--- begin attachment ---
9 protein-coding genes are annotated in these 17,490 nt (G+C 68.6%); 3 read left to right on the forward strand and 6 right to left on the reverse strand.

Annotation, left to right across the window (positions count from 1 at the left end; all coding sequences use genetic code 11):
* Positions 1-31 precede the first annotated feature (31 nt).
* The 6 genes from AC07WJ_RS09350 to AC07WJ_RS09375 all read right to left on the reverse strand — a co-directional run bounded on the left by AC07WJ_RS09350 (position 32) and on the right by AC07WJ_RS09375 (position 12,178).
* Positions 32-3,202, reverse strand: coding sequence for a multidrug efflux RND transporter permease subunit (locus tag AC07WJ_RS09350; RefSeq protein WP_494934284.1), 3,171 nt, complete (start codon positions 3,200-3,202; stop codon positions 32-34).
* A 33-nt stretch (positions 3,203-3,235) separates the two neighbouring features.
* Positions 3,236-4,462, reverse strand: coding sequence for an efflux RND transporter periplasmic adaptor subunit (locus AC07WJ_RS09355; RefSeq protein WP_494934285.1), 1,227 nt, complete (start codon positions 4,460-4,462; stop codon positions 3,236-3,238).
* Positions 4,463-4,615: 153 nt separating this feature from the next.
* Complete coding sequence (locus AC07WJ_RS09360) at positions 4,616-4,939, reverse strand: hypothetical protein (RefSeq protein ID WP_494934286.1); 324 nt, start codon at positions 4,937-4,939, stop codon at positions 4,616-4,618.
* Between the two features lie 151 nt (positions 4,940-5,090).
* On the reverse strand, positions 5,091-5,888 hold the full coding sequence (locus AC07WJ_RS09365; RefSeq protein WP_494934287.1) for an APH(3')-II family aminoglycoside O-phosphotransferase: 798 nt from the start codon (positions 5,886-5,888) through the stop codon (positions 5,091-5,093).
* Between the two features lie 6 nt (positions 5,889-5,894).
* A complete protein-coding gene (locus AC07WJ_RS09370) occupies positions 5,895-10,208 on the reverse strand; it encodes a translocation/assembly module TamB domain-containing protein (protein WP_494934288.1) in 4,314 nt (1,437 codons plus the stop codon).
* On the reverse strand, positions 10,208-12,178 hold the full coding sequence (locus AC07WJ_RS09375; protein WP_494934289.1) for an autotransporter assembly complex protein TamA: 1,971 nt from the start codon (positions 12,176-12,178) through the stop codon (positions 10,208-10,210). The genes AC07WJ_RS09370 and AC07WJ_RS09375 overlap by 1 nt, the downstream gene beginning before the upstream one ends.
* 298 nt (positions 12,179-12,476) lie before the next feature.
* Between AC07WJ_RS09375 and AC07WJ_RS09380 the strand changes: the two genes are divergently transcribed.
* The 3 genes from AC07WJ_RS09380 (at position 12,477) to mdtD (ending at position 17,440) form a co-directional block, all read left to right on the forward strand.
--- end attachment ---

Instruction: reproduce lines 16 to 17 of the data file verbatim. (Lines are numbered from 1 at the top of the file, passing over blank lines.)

* Between AC07WJ_RS09375 and AC07WJ_RS09380 the strand changes: the two genes are divergently transcribed.
* The 3 genes from AC07WJ_RS09380 (at position 12,477) to mdtD (ending at position 17,440) form a co-directional block, all read left to right on the forward strand.